Ask an industry old-timer about the early days of display, and they'll regale you with tales of huge CPMs and click-through rates that seem impossible when compared to today's standards. Display is a ubiquitous part of the web experience and part of every advertiser's digital plan. Publishers lean on it heavily for revenue, and display is a proven commodity for delivering campaign results. Display buying strategies such as automated buying are gaining momentum, and adoption from buyers and would seem to indicate that display has its groove back.
It may come as a surprise then to hear that display is badly broken. But it is, and it needs fixing lest it lose traction in the marketplace. A number of big publishers have eschewed automated selling — have kept their premium inventory free of these tools. This is happening just as non-standard IAB display units from search and social are commanding the majority of digital revenue, which is a bad sign for traditional publishers.
Time to Automate
Big publishers don't want to release premium inventory to automated purchase because they fear commoditization. The persistent fear is that selling through automated channels creates an opportunity for buyers to get the same inventory at reduced rates. And indeed, finding the same inventory via automated routes could make direct buys unnecessary. So publishers release generic inventory only, which undermines the potential of automation.
Premium display units are excellent tools for delivering branding messages, and automated technology enables advertisers to value impressions on their own terms. That sounds like a match made in heaven. If a highly sought-after audience target lands on a page that has premium ad slots available, several advertisers are likely to bid, which will drive up the price. Auction models reward the highest bidder, not the most conservative one – that's how Google has made so much money on premium search keywords for years.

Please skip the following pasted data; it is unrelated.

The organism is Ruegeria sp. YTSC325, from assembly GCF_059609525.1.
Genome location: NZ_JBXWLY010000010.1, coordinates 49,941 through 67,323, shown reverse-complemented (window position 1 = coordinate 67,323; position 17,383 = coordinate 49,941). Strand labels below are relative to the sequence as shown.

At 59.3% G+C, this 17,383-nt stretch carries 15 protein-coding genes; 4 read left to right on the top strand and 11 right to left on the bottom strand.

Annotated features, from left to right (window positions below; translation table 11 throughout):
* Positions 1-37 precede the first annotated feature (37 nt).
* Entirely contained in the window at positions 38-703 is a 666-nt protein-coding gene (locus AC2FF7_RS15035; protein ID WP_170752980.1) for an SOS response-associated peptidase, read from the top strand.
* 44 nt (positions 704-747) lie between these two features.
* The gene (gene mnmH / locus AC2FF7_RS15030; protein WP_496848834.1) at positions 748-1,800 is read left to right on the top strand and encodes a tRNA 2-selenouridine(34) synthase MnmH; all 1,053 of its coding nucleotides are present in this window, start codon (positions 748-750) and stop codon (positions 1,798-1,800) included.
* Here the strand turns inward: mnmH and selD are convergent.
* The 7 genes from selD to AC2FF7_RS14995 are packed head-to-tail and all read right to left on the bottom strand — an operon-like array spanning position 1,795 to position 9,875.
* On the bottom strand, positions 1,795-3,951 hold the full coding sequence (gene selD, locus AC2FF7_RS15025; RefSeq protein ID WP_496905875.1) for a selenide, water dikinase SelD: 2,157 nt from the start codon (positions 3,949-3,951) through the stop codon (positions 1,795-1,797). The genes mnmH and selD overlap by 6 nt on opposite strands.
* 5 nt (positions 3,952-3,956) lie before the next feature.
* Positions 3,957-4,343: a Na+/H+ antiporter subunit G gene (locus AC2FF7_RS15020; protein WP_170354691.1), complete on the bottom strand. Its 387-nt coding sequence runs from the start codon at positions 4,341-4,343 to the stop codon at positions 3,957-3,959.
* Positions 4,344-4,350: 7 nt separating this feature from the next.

But this isn't happening at sufficient scale, and revenue isn't going to IAB display ads right now. Instead it's going to search, social and, in the not-too-distant future, mobile. That fact does not indicate the failure of display, but it does show advertisers to be shifting away from the commonly held notion that brand placements work best with solid content. All of the new investment indicates that brands feel otherwise. After all, neither social nor search players create content. Instead they monetize other people's content effectively, via sharing and discovery platforms.
Content Isn't King, Anymore
Online advertising grew up on the foundational belief that good content attracts a highly desirable audience. It offered advertisers a way to leverage that audience. There's still some truth to that, but advertisers are speaking with their dollars, and those dollars indicate that social and search offer better targeting opportunities.
Publishers will be rewarded if they enable advertisers determine the value of their inventory on their own. Highly visible units paired with good page content and audience data carry a very high value. Right now, many advertisers are showing that they don't value the content creation process, because publishers have essentially said that they're not going to compromise on their best stuff. Companies like the Rubicon Project, which make it easy for publishers to put a floor under the price of each unit, offer a way to preserve premium pricing.
Most of the inventory currently available through automated channels is at odds with what you'd expect – it's not the "premium content" that many say should be paired with ads. Social has dominated the automation headlines of late, as Facebook's exchange has given a huge boost to its ad revenue. Search and social appear to be in the drivers' seat.
As more inventory moves to automated, the reserving of premium inventory as a strategic and/or marketing-oriented buy will severely limit the value that publishers can – and should – fetch if the market were to demand this inventory be valued as premium.